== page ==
Irving Berlin

All posts tagged Irving Berlin

Music To Make Horror Movies By (Pride Edition): Ethel Waters

Published June 26, 2022 by biggayhorrorfan

One of my favorite Broadway tales was provided by an actress who appeared with the legendary Ethel Waters in a play. Waters was apparently known, industrywide, for her Sapphic interests and her co-star was a bit nervous when the two decided to rehearse alone. But before they even had a chance to begin their line readings, Waters sensed the apprehension in the air and chuckled, telling her scene partner to relax as she must certainly didn’t waste her time trying to hook any timid, very uninterested fish. 

This cute tale belies the complexity of Waters’ life, though. Conceived from a rape, Waters had a chaotic childhood, surrounded by prostitution and crime. Despite disadvantage and rampant prejudice, she worked her way from the stages of Black vaudeville to Broadway productions and onto film and television. Married three times throughout her lifetime, she also proudly wrote about her loving relationships with women. Interestingly and seemingly at cross purposes with her past, this powerhouse wound up her life campaigning and performing for televangelist Billy Graham, sure proof that she was a singular entity who listened to only one pertinent drummer – her own.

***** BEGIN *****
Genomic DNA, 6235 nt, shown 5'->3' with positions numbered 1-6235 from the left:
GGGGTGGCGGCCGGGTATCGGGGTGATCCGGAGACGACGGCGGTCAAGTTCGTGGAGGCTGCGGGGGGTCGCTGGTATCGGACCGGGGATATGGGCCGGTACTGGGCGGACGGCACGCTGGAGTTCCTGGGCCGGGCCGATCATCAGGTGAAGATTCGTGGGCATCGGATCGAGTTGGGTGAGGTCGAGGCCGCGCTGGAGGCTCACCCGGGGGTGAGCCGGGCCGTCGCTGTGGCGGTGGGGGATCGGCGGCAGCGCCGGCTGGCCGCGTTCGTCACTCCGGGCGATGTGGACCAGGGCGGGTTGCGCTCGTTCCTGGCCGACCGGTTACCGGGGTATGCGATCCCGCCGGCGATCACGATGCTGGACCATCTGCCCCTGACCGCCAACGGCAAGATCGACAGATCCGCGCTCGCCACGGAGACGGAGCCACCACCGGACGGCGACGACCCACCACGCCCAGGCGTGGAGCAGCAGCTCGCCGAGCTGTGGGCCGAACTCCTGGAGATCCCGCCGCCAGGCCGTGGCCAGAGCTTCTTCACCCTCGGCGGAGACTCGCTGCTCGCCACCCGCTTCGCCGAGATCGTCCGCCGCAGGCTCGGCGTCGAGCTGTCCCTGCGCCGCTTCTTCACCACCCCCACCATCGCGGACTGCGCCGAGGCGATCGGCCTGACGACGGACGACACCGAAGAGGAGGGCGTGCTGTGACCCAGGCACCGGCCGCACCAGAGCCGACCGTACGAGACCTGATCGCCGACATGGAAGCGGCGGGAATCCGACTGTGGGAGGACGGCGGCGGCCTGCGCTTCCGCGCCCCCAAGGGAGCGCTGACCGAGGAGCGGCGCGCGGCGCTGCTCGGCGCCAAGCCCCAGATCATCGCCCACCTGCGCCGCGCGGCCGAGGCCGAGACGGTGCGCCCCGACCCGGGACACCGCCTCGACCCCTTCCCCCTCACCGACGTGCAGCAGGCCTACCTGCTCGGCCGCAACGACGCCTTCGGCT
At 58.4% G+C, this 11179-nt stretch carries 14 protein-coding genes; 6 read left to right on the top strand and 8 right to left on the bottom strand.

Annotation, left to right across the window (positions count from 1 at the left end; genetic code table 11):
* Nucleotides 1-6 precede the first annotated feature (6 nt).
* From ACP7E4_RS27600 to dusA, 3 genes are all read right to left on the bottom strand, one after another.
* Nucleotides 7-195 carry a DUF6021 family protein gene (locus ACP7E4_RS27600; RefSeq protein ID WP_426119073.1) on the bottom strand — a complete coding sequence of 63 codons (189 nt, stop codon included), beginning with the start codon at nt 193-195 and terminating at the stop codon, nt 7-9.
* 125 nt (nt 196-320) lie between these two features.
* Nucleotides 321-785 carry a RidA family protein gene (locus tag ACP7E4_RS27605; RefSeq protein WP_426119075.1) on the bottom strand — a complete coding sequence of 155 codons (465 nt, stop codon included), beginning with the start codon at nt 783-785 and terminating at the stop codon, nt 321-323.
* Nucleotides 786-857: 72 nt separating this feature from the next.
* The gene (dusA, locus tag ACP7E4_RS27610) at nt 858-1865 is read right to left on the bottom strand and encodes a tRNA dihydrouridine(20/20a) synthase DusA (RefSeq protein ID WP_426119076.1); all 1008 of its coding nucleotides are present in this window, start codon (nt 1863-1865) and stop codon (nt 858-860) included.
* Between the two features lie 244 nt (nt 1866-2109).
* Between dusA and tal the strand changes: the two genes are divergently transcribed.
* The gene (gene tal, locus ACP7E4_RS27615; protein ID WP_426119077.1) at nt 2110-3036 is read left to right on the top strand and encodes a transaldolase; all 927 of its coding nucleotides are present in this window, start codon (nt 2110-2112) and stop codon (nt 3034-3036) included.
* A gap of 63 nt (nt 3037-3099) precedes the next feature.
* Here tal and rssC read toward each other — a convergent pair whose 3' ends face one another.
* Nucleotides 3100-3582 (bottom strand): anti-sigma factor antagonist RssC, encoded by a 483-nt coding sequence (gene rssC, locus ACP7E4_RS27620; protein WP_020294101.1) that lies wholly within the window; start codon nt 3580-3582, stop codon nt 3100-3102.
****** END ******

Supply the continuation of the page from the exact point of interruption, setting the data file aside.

Much loved for her unmistakable renditions of such standards as Irving Berlin’s Suppertime, a heartbreaking song about lynching, and Am I Blue?, which was included on the soundtrack to genre series Penny Dreadful: City of Angels, Waters died in 1977 at the age of 80. Then and always, she reigns as a beacon of pure talent and uncalibrated willpower – a true icon for the LGBTQIA community. 

Until the next time, SWEET love and pink GRUE, Big Gay Horror Fan!

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Hopelessly Devoted To: Joan Woodbury

Published December 21, 2019 by biggayhorrorfan

Joan Charlie

With cheekbones that could have cut you like a quick blade, the striking Joan Woodbury actually brought a truly cozy energy to her many screen roles. Whether adopting a slight accent (King of the Zombies) or blonde locks (The Chinese Cat), she always radiated with warmth and easy humor.

The Living Ghost, an old dark house style murder mystery, especially gave her a chance to shine with a screwball wit. Paired against the wisecracking James Dunn, Woodbury truly steals the show here with her glamorous fashions and good natured bantering.Joan Woodbury the-living-ghost-2

Proceeding Brooke Shields by decades, Woodbury was also the first actress to bring famed comic strip reporter Brenda Starr to life. Although, she is perhaps more significantly known for her multiple roles in the Charlie Chan programmers, including Charlie Chan on Broadway.

Joan charlie-chan-on-broadway-1937But with credits in everything from Bride of Frankenstein to popular musicals (Bring on the Girls, Irving Berlin’s Blue Skies), Woodbury is truly deserving of appreciation from old school film lovers of every imaginable genre in glorious perpetuity.

 

Until the next time, SWEET love and pink GRUE, Big Gay Horror Fan!

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Joan Woodbury blonde